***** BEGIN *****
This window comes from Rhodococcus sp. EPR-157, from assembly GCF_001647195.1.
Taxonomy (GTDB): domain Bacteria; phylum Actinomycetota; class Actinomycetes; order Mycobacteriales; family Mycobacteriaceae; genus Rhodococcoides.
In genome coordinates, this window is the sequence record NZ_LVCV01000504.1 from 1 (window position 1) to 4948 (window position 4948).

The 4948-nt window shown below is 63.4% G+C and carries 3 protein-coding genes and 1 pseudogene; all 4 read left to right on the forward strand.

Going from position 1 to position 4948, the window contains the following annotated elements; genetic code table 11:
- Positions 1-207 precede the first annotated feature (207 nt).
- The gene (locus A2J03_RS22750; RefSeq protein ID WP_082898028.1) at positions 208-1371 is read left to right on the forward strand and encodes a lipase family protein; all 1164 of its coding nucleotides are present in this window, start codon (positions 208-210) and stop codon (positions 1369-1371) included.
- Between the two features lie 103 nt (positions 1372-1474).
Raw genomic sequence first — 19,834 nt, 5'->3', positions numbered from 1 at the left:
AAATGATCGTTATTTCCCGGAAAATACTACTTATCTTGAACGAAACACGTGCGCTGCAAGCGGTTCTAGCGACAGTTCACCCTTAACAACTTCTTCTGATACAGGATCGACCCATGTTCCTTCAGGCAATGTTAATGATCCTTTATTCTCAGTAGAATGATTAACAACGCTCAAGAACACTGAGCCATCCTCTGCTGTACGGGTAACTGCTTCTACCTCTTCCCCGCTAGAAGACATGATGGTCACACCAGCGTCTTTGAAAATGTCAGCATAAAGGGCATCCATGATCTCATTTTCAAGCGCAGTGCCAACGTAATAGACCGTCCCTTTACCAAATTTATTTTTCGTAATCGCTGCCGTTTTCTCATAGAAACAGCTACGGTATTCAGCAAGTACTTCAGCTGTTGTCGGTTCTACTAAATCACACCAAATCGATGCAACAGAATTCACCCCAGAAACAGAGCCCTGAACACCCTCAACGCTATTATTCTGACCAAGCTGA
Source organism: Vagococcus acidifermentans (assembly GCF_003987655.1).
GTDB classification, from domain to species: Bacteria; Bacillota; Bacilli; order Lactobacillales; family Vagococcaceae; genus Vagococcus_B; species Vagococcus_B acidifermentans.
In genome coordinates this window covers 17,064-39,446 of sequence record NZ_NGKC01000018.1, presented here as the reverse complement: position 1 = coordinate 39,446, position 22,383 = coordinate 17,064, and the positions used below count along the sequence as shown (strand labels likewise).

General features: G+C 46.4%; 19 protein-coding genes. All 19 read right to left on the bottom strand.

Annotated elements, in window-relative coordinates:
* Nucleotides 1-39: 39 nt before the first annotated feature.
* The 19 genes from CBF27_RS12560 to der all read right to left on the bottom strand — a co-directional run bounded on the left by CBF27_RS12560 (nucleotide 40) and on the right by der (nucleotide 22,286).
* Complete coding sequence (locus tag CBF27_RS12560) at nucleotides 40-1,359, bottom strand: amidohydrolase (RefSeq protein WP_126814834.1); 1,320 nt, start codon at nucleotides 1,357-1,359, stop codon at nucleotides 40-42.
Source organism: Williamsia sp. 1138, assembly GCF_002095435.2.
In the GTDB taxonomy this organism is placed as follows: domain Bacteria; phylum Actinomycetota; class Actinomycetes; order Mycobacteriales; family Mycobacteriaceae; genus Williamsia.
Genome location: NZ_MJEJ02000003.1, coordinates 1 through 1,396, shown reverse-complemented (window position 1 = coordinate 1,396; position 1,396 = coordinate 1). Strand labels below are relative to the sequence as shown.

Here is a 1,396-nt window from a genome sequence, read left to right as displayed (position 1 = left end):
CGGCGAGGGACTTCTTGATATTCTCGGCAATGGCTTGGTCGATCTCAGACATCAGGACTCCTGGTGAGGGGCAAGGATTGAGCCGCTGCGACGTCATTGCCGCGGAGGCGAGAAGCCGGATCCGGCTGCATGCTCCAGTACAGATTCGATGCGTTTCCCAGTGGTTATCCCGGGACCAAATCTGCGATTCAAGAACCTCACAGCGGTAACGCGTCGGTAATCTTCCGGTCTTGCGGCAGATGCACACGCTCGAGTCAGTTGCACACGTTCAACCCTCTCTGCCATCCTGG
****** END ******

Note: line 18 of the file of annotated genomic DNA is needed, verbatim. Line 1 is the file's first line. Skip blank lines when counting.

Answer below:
* Complete coding sequence (locus tag CBF27_RS12560) at nucleotides 40-1,359, bottom strand: amidohydrolase (RefSeq protein WP_126814834.1); 1,320 nt, start codon at nucleotides 1,357-1,359, stop codon at nucleotides 40-42.